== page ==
Depending on your diagnosis, treatments are usually given 5 days a week for a period of 4-7 weeks. Each treatment session can range from 15-60 minutes, but the actual proton delivery is only about 60 seconds.
Most patients do not feel pain or discomfort during treatment. The majority of the time patients spend in the treatment room involves setting up for treatment.
Your radiation therapists will have everything ready for you before the treatment begins. You will be moved into position before each treatment using an FDA-approved robotic positioning system. You will be asked to lie still on a treatment bed while your therapists make adjustments. After you are in position, the proton beam is delivered and is on for about one minute. You will not feel or see the proton beam. You may hear some clicking from the equipment around you, but generally, after a few treatment sessions, the sounds go unnoticed. During the actual treatment, your therapists will leave the room and monitor your treatment from a control room just outside the treatment room. Although they are not in the same room as you, they can see and hear you through a video monitor. They remain close by and you can easily talk to them if you need anything.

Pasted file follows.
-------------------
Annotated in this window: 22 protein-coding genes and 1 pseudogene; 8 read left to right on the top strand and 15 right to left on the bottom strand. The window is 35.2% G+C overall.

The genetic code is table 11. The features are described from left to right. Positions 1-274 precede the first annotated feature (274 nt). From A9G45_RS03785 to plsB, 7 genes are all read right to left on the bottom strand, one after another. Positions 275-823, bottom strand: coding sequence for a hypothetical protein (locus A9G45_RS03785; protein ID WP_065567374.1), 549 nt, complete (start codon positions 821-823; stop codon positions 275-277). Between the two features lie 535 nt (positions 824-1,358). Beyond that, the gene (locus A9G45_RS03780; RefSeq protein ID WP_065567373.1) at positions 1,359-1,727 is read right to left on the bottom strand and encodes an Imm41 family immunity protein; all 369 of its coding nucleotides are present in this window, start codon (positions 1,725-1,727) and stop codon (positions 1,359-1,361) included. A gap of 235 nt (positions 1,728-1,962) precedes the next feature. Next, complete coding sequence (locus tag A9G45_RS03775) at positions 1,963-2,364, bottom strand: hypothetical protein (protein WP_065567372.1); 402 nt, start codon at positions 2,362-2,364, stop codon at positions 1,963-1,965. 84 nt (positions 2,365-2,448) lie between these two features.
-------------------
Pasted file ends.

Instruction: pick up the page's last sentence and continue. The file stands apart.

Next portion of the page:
There is no need to stay overnight in a hospital or remain at the center after your treatment. In most cases, you can go about your normal routine before and after your session.
Yes. Proton therapy can be used in combination with or as a follow up to conventional radiation, chemotherapy, and/or surgery.
ProCure treats gastrointestinal tumors found in the:
- Anal canal
If your condition is not listed, you may still benefit from proton therapy. Please reach out to the center to arrange a consultation and discuss if proton therapy is an appropriate treatment option for you.
Proton therapy is covered by Medicare and many private insurance providers. The center has financial counselors who are dedicated to guiding you through the insurance process and will work with you to review benefits (such as co-pay, deductible, out-of-pocket costs) offered by your insurance company. If you have questions about coverage, please contact us and have your insurance plan, group number, and member ID ready. Once supplied to the center, one of our intake members will be in contact to review the benefits offered by your insurance company.